is the first book in English on Chinese jinshi,
or antiquarianism, the pinnacle of traditional connoisseurship of ancient artifacts and inscriptions. As a scholarly field, jinshi
was inaugurated in the Northern Song (960–1127) and remained popular until the early twentieth century. Literally the study of inscriptions on bronze vessels and stone steles, jinshi
combined calligraphy and painting, the collection of artifacts, and philological and historical research. For aficionados of Chinese art, the practices of jinshi
offer a fascinating glimpse into the lives of traditional Chinese scholars and artists, who spent their days roaming the sometimes seamy world of the commercial art market before attending elegant antiquarian parties, where they composed poetic tributes to their ancient objects of obsession. And during times of political upheaval, such as the nineteenth century, the art and artifact studies of jinshi
legitimatized reform and contributed to a dynamic and progressive field of learning.
Indeed, the paradox of jinshi is that it was nearly as venerable as the ancient artifacts themselves, and yet it was also subject to continual change. This was particularly true in the last decades of the Qing (1644–1911) and the first decades of the twentieth century, when a diverse group of cosmopolitan and science-minded scholars contributed to what was considered at the time to be a “revolution in traditional linguistics.” These antiquarians transformed how historians used literary sources and material artifacts from the ancient past and set the stage for a new understanding of the longevity and cohesiveness of Chinese history.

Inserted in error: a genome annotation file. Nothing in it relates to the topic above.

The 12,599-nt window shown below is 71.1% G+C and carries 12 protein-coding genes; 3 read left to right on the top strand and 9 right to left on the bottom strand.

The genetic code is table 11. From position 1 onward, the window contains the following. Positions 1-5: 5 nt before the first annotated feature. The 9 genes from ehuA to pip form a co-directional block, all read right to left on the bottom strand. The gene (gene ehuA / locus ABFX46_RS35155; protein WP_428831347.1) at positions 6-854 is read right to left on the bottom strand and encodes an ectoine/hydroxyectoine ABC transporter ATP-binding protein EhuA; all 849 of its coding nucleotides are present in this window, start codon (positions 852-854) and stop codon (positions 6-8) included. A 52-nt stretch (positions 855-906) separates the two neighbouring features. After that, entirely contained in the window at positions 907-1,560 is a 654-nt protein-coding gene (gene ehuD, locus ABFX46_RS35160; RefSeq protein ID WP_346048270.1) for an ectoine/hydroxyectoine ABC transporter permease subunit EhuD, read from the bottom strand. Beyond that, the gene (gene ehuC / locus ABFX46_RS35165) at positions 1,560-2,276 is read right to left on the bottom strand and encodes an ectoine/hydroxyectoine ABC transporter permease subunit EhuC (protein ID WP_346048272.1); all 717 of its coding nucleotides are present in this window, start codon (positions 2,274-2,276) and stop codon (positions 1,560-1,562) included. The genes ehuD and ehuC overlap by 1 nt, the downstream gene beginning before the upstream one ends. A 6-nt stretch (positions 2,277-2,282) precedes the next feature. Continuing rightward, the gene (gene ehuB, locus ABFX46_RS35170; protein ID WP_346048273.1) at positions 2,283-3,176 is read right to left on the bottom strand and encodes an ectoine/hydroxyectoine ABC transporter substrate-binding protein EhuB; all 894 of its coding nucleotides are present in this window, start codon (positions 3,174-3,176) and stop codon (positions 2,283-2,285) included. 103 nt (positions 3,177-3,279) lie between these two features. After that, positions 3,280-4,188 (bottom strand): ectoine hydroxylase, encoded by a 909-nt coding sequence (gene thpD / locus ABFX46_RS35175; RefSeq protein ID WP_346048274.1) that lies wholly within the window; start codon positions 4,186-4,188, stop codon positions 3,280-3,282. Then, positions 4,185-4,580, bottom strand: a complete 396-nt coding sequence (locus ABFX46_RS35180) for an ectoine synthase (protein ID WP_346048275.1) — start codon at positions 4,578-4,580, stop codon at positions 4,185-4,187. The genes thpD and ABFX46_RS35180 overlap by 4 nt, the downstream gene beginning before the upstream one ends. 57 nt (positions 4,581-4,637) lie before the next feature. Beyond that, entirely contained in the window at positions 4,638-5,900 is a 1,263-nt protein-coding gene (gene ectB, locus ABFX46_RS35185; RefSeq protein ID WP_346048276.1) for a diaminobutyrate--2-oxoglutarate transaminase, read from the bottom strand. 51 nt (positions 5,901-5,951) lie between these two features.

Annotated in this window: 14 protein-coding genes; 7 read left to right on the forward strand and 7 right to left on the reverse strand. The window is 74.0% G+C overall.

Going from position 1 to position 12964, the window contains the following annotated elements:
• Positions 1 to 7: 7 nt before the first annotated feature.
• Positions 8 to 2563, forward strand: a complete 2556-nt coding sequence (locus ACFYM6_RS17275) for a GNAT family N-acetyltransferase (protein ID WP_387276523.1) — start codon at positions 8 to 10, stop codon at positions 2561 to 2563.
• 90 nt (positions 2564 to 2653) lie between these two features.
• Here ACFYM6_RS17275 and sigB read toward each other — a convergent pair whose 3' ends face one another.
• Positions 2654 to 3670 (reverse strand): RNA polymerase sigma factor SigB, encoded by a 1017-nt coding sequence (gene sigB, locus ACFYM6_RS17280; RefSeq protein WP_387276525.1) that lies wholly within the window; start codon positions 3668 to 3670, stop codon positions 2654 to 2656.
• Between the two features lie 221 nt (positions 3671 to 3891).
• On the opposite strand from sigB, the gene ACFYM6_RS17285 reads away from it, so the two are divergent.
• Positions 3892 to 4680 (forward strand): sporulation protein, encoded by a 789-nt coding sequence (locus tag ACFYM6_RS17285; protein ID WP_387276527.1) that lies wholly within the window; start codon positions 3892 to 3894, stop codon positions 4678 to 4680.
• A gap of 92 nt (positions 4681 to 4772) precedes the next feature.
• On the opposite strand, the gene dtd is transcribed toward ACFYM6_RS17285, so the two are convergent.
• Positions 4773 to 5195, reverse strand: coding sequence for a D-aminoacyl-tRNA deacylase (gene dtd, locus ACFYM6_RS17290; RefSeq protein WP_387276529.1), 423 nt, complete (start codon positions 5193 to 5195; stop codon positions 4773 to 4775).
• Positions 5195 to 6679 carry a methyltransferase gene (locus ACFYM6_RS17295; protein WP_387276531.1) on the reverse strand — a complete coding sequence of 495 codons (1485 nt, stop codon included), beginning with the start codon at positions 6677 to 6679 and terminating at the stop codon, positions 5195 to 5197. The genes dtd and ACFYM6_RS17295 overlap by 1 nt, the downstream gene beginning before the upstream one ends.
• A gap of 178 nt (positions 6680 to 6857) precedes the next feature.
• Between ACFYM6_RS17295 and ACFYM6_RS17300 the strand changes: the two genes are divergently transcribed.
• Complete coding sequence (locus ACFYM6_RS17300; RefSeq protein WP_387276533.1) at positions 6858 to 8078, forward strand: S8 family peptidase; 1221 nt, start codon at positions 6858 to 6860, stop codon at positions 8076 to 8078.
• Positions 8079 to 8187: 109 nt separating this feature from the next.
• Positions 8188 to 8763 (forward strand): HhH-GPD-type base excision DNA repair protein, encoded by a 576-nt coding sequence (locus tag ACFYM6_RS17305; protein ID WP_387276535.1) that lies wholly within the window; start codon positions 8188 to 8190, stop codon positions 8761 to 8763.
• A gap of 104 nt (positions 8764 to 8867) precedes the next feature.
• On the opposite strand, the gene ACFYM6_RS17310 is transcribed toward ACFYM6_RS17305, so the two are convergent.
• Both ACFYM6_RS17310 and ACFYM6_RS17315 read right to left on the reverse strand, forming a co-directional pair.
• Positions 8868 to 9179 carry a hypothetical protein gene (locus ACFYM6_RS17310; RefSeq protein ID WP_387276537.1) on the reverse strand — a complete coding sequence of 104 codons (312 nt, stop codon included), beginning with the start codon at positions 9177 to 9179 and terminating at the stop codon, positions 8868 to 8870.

The history of jinshi offers insights that are relevant to Chinese cultural and intellectual history, art history, and politics. Scholars of the modern period will find the resiliency and continuing influence of jinshi to be an important counterpoint to received views on the trajectory of Chinese cultural and intellectual change. We are accustomed to think that Chinese modernity originated in the great tumult of the turn-of-the-century encounter with foreign learning. The example of jinshi reveals the significance of local transformations that occurred much earlier in the nineteenth century. Its combination of art and historiography reveals the full range of scholarly appreciation for the past and its artifacts and provides a unique perspective from which to define “modern China” and illuminate its indigenous origins.
“Shana Brown’s new study represents the first serious examination in any Western language of the phenomenon of what we have (somewhat disparagingly) called antiquarianism in modern Chinese culture. To her great credit, she not only accords her many subjects the respect they deserve, but she puts meat on the bones of what many have dismissed as hopelessly outdated, conservative culturalism. Many of the finest minds in late-nineteenth and early-twentieth-century China fall under the rubric of antiquarianism, and we have ignored their work at our peril.” —Joshua Fogel, York University
“The Chinese are well known for their passion for history; over the past several millennia, they have accumulated and preserved, arguably, the largest body of historical literature in the world. But it is little known that the Chinese, too, have long developed an antiquarian interest in collecting, evaluating, and studying material objects from the past. Thanks to Shana Brown for this timely and important study; English readers now have gained the first glimpse of this tradition and its modern transformation. Sensibly organized and smoothly written, this is an essential read for anyone interested in the emergence of history, art history, and archaeology as (new) academic disciplines in modern China and how they coalesced together to exert a fundamental influence in reshaping the Chinese view of their past.” —Q. Edward Wang, Rowan University
Author: Brown, Shana J.;Shana J. Brown
is associate professor of history at the University of Hawai‘i.